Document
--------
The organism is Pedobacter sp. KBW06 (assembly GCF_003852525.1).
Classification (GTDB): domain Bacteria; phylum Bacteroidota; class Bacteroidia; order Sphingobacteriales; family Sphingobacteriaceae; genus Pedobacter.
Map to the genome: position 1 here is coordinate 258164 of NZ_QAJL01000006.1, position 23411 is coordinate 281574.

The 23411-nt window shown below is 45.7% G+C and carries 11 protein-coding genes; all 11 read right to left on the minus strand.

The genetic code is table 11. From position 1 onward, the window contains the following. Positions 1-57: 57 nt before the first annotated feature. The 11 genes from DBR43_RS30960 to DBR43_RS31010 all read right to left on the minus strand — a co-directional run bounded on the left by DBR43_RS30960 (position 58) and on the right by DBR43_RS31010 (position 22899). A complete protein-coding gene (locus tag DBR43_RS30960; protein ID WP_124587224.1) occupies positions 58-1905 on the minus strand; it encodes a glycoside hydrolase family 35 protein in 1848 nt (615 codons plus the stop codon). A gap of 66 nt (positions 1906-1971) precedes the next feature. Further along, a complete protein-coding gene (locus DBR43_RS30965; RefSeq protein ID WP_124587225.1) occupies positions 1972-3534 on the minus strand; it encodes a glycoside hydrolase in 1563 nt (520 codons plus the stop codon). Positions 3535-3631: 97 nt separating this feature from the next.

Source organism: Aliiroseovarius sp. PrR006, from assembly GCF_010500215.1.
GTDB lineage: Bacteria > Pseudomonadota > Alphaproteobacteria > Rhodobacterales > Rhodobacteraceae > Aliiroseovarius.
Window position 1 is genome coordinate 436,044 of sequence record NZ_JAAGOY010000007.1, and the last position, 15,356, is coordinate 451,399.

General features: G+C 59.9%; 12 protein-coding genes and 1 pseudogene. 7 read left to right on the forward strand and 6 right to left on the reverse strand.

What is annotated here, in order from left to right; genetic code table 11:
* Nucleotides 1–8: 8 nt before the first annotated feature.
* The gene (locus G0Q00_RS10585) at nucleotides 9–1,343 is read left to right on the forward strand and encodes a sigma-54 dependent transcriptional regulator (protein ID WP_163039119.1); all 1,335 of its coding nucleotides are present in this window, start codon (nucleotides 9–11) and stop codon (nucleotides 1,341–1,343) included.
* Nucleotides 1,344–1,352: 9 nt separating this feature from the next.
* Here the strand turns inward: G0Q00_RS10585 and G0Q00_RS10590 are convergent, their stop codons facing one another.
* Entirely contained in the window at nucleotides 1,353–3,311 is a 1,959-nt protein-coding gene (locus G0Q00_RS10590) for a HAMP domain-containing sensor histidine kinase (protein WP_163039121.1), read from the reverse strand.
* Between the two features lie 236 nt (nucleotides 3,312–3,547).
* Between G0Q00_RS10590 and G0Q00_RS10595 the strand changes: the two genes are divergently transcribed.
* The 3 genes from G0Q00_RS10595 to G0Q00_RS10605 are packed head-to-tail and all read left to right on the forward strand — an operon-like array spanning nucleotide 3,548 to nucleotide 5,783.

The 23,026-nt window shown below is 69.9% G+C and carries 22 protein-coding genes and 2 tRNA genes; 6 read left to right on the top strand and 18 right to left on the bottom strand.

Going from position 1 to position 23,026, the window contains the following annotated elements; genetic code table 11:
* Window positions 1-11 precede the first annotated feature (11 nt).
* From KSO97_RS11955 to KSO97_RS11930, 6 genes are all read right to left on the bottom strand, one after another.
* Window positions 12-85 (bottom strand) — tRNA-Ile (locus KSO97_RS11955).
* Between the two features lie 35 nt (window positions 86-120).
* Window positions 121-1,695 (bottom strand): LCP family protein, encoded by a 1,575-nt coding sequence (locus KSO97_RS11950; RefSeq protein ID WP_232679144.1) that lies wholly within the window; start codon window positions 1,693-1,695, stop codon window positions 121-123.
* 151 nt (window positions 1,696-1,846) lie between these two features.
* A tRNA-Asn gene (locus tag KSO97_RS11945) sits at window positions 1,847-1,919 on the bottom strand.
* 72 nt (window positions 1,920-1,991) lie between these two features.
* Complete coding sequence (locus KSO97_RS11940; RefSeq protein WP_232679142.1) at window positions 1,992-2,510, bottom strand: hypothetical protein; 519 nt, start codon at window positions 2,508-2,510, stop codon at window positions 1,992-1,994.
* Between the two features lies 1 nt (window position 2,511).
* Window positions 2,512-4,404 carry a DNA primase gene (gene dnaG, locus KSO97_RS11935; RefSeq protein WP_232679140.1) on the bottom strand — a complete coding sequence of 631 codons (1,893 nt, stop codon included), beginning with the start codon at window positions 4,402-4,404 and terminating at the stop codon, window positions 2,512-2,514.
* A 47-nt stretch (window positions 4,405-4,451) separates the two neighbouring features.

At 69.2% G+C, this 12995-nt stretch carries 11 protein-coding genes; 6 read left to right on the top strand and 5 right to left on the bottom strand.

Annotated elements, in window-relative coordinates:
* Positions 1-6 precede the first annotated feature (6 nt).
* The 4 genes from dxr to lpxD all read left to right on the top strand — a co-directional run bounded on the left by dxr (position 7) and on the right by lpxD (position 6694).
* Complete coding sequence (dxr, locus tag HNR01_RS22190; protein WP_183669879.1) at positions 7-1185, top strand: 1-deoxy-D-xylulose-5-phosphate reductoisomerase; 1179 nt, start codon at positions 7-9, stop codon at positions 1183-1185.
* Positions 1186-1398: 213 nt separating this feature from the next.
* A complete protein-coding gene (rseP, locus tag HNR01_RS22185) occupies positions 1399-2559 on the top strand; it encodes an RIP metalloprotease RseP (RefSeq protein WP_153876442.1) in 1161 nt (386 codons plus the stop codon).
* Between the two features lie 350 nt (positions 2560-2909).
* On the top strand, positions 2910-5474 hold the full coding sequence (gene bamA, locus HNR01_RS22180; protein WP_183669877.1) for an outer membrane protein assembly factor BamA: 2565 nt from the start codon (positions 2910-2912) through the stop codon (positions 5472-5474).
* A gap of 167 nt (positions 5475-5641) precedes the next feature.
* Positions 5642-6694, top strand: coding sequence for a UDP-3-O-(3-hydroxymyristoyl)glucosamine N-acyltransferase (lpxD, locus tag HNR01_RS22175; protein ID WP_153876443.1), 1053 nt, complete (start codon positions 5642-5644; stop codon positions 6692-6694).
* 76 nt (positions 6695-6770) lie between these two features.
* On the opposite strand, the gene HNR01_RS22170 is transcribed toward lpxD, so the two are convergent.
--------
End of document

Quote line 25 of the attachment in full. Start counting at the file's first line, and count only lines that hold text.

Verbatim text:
* Window positions 121-1,695 (bottom strand): LCP family protein, encoded by a 1,575-nt coding sequence (locus KSO97_RS11950; RefSeq protein ID WP_232679144.1) that lies wholly within the window; start codon window positions 1,693-1,695, stop codon window positions 121-123.